Offload motivation to a machine and let it force you to keep good habits – it will only hurt a little!

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Tweaking a routine to be more balanced / less distracted / more productive / etc is hard. Motivation only goes so far, and there are so many temptations and easy excuses to fall off track. Wouldn’t it be nice to outsource motivation? Here are three projects you can use to automate your efforts to form good habits. *, **

* Except you can’t actually use them. These projects are all proof-of-concept at this point.

** Some of these might be really terrible. What do you think?

Pavlov Poke – Get an electric shock when you spend too much time on Facebook

Pavlov Poke

Two MIT students found that they spend WAY too much time on Facebook, so they decided shock therapy was the way to go for kicking the habit. They rigged up a keyboard with conductive metal strips attached to a shock circuit. When you spend too much time on Facebook (or any other website of your choosing)… ZAP! The idea is that you’re subjecting yourself to Pavlovian conditioning, and after getting shocked a few times, you’ll gradually wean yourself away from the site you’re spending too much time on.

All that said, this study suggests this project might not be as necessary as you think.

Git Sleep – Restrict your code commits until you’ve gotten a good night’s sleep

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Sleep deprivation sucks, and it affects a lot of people (over 35% of adults according to the CDC). The impairments from chronic loss of sleep can cause all sorts of problems at work. If you’re a programmer, you’d be smart to not check in any code you wrote on 3 hours of sleep. That’s where Git Sleep comes in. It syncs up with a Jawbone UP wristband that monitors your sleep (as well as your physical activity when you’re awake). Every time you try to commit code, it checks to see how much sleep you had in the past 24 hours. If it’s too little, it blocks your commit until you have gotten more sleep. If you ever want to make progress on anything at work, you’ll need to be well rested, so avoid those all-nighters!

In all seriousness, I think this one sounds pretty damn cool, especially after doing some of my own analysis on my sleep and work patterns.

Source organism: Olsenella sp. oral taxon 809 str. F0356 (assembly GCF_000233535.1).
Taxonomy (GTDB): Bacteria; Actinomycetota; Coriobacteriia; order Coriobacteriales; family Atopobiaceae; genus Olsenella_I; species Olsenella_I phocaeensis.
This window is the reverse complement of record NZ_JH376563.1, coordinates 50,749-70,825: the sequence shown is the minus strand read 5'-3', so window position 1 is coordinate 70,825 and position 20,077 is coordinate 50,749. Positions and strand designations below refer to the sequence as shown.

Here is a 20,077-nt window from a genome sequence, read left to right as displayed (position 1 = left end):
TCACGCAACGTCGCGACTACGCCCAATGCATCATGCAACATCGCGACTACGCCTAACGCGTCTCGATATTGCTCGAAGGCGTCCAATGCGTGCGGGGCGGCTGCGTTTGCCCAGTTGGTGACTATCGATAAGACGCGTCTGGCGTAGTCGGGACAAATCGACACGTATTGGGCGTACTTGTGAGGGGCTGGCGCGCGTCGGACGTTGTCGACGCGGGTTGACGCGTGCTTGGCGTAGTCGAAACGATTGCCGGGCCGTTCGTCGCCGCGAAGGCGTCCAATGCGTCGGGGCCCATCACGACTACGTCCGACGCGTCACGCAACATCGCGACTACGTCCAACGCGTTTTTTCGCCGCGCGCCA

GitFit – Each code check-in will cost you 500 calories

Exercise is important. So is taking breaks. If you’re sitting on your ass all day writing code, you’re eventually going to burn out. GitFit just won the “Best health hack” at the HackMIT hackathon last month. Details are a little sparse on their web site, but from what I can gather, you connect with your FitBit or Jawbone Up, then your code commits will go through a check to see how many calories you’ve burned since your last commit. If you haven’t burned enough, you’ll need to go run around the block for a while. Sounds very similar to the GitSleep concept, but that’s okay – you’ll be well rested so you should have a bunch of extra energy to burn off. #WinWin!

Update: Woah! Looks like the Moscow subway had a similar idea? Instead of paying money for your train ticket, you can pay with 30 squats instead.

These are all only projects at this point, not polished services. But they all explore an interesting idea, that you can use data to enforce a balance between your digital and physical life. There will be even more opportunities as more things become trackable.

Have you heard of any other projects, services, or mad-science experiments that fuse data together in interesting ways? I’d love to hear about them in the comments!


Confession: I completely missed Information Overload Awareness Day